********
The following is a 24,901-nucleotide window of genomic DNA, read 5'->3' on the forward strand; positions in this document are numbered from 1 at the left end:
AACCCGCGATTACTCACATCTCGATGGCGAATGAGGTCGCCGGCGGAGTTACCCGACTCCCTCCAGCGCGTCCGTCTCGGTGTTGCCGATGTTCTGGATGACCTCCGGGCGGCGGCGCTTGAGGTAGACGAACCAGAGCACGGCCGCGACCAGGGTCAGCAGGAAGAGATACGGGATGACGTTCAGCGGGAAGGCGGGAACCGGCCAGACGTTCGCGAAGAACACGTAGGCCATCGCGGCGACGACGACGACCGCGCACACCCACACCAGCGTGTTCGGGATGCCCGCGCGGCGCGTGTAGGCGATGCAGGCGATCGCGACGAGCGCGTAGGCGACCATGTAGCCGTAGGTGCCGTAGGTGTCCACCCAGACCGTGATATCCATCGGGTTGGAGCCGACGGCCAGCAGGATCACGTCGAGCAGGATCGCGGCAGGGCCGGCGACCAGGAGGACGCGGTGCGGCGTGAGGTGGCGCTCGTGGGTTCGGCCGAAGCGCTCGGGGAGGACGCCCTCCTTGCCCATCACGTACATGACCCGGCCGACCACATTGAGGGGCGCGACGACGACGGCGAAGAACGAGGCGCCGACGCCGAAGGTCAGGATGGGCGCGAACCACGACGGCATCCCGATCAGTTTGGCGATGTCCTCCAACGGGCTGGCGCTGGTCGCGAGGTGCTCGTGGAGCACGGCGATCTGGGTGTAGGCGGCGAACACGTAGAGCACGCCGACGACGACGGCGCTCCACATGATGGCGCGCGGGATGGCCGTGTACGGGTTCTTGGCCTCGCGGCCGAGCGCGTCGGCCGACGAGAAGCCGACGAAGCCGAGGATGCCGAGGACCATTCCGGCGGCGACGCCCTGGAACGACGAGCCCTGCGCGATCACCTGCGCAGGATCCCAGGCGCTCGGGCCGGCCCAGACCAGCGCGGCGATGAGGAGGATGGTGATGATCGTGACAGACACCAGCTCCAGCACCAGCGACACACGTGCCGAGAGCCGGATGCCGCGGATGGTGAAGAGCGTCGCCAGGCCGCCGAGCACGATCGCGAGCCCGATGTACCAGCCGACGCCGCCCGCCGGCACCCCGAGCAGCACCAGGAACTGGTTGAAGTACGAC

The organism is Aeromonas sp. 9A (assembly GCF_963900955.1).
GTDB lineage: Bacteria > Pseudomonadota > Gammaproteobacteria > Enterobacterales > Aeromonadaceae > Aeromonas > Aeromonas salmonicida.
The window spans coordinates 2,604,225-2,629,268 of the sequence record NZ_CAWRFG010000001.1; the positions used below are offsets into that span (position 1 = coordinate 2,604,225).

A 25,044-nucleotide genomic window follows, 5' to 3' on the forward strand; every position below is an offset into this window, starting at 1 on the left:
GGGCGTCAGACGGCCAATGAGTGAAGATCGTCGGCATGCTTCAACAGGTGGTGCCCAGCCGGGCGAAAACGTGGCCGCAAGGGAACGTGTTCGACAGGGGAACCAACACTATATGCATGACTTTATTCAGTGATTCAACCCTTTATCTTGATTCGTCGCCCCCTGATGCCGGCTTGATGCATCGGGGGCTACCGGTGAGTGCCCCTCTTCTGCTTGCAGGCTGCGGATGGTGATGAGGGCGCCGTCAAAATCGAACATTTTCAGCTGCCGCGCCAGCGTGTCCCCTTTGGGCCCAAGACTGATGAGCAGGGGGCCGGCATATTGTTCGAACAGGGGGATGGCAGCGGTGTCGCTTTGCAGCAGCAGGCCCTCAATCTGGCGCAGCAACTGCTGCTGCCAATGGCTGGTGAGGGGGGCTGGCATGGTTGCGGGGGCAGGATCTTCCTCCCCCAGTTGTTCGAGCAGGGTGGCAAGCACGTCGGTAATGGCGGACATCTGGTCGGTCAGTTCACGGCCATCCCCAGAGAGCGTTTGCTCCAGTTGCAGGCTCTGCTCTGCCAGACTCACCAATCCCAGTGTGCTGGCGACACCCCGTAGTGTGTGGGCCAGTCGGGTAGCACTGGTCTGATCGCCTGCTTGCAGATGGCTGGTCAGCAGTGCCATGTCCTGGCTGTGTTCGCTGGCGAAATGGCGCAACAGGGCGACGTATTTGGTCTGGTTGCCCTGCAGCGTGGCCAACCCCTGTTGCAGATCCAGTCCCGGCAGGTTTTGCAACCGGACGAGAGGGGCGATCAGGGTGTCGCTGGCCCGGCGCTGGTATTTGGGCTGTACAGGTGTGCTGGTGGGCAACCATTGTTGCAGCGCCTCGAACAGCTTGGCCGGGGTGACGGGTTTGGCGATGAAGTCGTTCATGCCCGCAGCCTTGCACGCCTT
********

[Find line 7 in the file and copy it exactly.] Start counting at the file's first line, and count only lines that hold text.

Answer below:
GGGCGTCAGACGGCCAATGAGTGAAGATCGTCGGCATGCTTCAACAGGTGGTGCCCAGCCGGGCGAAAACGTGGCCGCAAGGGAACGTGTTCGACAGGGGAACCAACACTATATGCATGACTTTATTCAGTGATTCAACCCTTTATCTTGATTCGTCGCCCCCTGATGCCGGCTTGATGCATCGGGGGCTACCGGTGAGTGCCCCTCTTCTGCTTGCAGGCTGCGGATGGTGATGAGGGCGCCGTCAAAATCGAACATTTTCAGCTGCCGCGCCAGCGTGTCCCCTTTGGGCCCAAGACTGATGAGCAGGGGGCCGGCATATTGTTCGAACAGGGGGATGGCAGCGGTGTCGCTTTGCAGCAGCAGGCCCTCAATCTGGCGCAGCAACTGCTGCTGCCAATGGCTGGTGAGGGGGGCTGGCATGGTTGCGGGGGCAGGATCTTCCTCCCCCAGTTGTTCGAGCAGGGTGGCAAGCACGTCGGTAATGGCGGACATCTGGTCGGTCAGTTCACGGCCATCCCCAGAGAGCGTTTGCTCCAGTTGCAGGCTCTGCTCTGCCAGACTCACCAATCCCAGTGTGCTGGCGACACCCCGTAGTGTGTGGGCCAGTCGGGTAGCACTGGTCTGATCGCCTGCTTGCAGATGGCTGGTCAGCAGTGCCATGTCCTGGCTGTGTTCGCTGGCGAAATGGCGCAACAGGGCGACGTATTTGGTCTGGTTGCCCTGCAGCGTGGCCAACCCCTGTTGCAGATCCAGTCCCGGCAGGTTTTGCAACCGGACGAGAGGGGCGATCAGGGTGTCGCTGGCCCGGCGCTGGTATTTGGGCTGTACAGGTGTGCTGGTGGGCAACCATTGTTGCAGCGCCTCGAACAGCTTGGCCGGGGTGACGGGTTTGGCGATGAAGTCGTTCATGCCCGCAGCCTTGCACGCCTT